Anyhow, Godin's big thesis is that, for any new product to be successful, it must be intrinsically interesting, like the purple cow of the title, and cannot rely on subsequent marketing efforts to lend it a certain false notability. Even then, for a product merely to be interesting is not enough on its own: it must gain the attention of a particular group of innovators - those who are not merely open to adopting new ideas and products but those who also go on actively to evangelise them among the rest of the population, thereby seeding them among the early majority. Because of this adoption path, Godin avers, mass advertising can actually be counterproductive, as it effectively does the word-of-mouth brigade out of a job. And the innovators in any market, who like to discover products for themselves, are instantly turned off anything that is touted indiscriminately in the mass media.
I think he is generally right on most of this.
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Most Recent Customer Reviews
4.0 out of 5 stars next step b2b
Interesting book. Follow up on b2b/ govt. would be great, thinking about how to apply some of the key points.
Published 19 days ago by gwyn
2.0 out of 5 stars Would not recommend.
Massively over rated in my opinion, didnt enjoy it at all.
Published 1 month ago by Shaun
5.0 out of 5 stars Five Stars
Bought as a gift from a wish list
Published 1 month ago by Oldgirl
4.0 out of 5 stars Four Stars
Good product
Published 1 month ago by andrea
5.0 out of 5 stars ... with another marketing book that’s packed full of enough good...
Seth Godin is back again with another marketing book that’s packed full of enough good advice to blow your mind – here, he expands upon the idea that the old ways of marketing are... Read more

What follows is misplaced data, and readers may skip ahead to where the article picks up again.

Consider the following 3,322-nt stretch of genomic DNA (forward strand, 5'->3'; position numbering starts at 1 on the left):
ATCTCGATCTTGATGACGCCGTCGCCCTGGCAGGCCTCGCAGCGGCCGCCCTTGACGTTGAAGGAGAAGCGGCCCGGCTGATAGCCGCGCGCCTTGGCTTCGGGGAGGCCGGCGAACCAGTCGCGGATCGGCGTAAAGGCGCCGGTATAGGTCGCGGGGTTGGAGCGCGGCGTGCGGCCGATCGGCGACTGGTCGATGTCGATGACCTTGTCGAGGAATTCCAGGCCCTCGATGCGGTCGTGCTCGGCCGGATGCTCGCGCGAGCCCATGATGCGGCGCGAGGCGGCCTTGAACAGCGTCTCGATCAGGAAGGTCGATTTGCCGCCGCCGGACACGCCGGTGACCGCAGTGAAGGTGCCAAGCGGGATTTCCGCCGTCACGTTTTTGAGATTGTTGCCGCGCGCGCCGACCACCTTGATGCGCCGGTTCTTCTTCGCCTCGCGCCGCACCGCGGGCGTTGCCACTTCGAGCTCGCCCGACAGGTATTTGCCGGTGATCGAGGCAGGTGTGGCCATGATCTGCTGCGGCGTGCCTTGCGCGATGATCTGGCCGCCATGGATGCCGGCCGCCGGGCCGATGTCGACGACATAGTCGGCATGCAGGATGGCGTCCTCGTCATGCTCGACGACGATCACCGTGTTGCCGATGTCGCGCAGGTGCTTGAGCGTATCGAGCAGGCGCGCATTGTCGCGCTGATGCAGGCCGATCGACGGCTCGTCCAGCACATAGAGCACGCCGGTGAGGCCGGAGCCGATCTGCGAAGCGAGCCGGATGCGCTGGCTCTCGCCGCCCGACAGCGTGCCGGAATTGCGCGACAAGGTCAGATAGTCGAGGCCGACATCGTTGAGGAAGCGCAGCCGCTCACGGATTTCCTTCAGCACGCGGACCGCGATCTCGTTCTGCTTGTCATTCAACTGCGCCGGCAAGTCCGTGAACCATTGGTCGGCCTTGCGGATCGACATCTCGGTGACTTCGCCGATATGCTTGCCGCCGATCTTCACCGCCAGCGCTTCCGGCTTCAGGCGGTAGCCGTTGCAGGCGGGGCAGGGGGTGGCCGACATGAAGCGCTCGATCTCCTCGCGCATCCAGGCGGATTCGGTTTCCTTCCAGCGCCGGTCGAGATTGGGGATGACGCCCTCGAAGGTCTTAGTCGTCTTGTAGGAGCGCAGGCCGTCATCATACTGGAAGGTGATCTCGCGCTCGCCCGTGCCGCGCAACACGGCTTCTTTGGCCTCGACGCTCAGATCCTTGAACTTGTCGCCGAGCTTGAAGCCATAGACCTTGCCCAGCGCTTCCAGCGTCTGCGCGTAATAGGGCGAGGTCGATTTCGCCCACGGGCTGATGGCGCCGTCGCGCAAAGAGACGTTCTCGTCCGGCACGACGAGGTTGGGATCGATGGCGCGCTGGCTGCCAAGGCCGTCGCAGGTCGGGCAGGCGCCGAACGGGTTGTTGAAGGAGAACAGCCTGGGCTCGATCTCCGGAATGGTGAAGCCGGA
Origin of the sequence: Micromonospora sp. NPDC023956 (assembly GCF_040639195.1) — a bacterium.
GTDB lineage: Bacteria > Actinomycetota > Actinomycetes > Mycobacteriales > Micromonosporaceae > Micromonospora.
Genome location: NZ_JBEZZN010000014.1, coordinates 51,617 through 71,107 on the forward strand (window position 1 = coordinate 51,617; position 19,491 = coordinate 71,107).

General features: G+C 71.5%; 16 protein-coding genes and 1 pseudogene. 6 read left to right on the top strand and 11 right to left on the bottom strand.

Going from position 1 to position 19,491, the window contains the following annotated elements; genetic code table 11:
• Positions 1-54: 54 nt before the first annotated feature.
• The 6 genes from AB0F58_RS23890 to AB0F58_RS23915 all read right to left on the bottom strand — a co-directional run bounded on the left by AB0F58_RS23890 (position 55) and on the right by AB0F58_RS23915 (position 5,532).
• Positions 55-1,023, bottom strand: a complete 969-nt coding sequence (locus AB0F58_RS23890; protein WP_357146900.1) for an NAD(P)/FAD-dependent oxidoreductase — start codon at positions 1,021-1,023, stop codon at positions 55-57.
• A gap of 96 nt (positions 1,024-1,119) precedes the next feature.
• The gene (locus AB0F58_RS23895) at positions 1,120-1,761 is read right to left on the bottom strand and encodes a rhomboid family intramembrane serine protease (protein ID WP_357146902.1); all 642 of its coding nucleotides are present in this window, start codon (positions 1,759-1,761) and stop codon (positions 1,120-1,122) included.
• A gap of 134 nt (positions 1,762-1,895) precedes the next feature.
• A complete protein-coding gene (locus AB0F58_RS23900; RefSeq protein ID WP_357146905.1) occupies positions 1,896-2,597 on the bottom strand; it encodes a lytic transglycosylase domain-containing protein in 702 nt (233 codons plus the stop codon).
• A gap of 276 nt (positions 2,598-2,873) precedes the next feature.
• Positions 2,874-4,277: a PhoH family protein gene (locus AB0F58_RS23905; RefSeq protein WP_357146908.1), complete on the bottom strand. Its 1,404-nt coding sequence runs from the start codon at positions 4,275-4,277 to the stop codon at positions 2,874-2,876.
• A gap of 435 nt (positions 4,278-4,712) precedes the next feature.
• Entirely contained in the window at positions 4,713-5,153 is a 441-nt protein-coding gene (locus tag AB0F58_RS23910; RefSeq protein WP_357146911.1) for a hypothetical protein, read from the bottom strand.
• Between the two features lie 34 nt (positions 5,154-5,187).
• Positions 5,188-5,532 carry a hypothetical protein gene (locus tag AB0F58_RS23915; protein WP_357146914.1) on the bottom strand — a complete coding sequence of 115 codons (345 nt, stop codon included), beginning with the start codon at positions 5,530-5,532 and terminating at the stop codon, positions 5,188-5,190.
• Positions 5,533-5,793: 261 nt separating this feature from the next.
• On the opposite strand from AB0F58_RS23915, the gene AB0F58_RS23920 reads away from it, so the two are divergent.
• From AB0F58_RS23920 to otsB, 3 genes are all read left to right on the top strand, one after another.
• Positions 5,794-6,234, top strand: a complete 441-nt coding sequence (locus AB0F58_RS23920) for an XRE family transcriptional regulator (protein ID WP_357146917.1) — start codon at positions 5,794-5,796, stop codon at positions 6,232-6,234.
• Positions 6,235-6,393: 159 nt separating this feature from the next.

Published 2 months ago by SocialBookshelves.com
4.0 out of 5 stars Four Stars
A great read and very inspirational
Published 2 months ago by Mr Mark J Grace
5.0 out of 5 stars Excellent content well presented on 3 CD's
An enjoying audio presentation which I am listening to in my car. Lots of tips and keeps my attention.
Has a similar feel to 'The Tipping Point'
Published 3 months ago by Mr. S. Loofe
4.0 out of 5 stars Just read it
If you're interested in how you think, and why it might not be as smart as you think, read this.
Published 5 months ago by John
5.0 out of 5 stars Christmas gift for a business acquaintance
A request from him for Christmas - not hasn't finished as yet but is thoroughly engrossed in it. Settled down Christmas afternoon with his nose in it.
Published 9 months ago by Wellington
4.0 out of 5 stars Marketing at the edges
Seth Godin simply written book hails the death of the TV advert and give real insight why companies need to look for niches and look for groups to spread their story. Read more
Published 9 months ago by Bruce Kirkwood